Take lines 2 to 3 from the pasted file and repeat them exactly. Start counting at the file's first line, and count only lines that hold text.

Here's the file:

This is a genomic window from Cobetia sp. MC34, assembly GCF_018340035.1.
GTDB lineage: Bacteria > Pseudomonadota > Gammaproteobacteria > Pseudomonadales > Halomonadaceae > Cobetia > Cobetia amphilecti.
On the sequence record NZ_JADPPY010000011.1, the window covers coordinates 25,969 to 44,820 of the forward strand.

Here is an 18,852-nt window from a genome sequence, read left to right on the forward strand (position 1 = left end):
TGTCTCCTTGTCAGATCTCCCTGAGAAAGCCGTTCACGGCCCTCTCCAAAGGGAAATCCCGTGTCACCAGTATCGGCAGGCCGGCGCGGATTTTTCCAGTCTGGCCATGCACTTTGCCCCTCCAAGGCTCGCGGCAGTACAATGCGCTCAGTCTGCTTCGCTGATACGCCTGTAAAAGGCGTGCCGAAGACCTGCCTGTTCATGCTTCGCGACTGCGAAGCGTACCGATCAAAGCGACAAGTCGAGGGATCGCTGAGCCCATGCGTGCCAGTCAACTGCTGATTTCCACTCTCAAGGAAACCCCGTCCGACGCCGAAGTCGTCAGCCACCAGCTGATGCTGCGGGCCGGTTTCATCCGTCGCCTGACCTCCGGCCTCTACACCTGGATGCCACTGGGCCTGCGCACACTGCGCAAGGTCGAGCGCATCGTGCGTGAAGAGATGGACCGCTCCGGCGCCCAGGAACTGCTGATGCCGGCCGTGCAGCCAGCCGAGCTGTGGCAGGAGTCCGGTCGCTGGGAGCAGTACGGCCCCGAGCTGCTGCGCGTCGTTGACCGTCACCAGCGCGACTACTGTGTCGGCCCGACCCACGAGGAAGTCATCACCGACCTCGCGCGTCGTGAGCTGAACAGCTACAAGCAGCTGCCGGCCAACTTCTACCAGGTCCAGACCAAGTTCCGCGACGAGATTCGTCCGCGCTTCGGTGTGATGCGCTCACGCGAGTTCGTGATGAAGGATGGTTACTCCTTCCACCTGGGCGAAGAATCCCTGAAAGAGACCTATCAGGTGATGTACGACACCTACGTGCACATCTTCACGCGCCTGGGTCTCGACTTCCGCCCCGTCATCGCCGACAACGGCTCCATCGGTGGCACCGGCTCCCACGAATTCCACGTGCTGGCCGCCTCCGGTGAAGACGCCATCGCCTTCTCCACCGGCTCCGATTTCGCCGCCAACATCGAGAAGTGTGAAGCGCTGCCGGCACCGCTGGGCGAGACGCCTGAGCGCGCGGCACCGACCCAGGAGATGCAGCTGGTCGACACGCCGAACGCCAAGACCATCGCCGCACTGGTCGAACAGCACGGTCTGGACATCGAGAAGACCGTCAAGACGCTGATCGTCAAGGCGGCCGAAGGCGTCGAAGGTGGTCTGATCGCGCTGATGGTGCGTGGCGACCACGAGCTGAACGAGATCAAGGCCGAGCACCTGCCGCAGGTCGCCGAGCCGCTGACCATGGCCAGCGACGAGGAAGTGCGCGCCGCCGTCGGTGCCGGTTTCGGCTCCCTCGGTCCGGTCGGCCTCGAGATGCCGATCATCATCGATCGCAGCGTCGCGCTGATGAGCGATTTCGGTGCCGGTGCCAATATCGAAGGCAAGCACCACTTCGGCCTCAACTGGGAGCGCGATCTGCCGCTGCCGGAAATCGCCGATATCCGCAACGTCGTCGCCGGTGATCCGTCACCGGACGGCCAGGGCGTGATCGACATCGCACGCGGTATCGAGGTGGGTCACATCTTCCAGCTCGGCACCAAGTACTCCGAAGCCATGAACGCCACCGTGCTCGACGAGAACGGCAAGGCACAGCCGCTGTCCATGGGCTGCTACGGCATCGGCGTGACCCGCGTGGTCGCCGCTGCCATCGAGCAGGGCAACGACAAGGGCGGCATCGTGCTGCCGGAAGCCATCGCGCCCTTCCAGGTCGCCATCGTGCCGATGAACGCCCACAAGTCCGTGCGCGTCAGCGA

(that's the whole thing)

GTDB lineage: Bacteria > Pseudomonadota > Gammaproteobacteria > Pseudomonadales > Halomonadaceae > Cobetia > Cobetia amphilecti.
On the sequence record NZ_JADPPY010000011.1, the window covers coordinates 25,969 to 44,820 of the forward strand.